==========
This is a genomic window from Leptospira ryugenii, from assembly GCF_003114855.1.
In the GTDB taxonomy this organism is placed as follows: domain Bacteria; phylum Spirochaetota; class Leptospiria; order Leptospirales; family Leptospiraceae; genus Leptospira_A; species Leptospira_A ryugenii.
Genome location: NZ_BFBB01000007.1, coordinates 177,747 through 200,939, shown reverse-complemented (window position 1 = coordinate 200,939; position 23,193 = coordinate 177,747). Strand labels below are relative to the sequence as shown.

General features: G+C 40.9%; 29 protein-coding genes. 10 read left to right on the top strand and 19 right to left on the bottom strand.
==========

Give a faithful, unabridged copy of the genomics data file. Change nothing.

This is a genomic window from Leptospira ryugenii, from assembly GCF_003114855.1.
In the GTDB taxonomy this organism is placed as follows: domain Bacteria; phylum Spirochaetota; class Leptospiria; order Leptospirales; family Leptospiraceae; genus Leptospira_A; species Leptospira_A ryugenii.
Genome location: NZ_BFBB01000007.1, coordinates 177,747 through 200,939, shown reverse-complemented (window position 1 = coordinate 200,939; position 23,193 = coordinate 177,747). Strand labels below are relative to the sequence as shown.

General features: G+C 40.9%; 29 protein-coding genes. 10 read left to right on the top strand and 19 right to left on the bottom strand.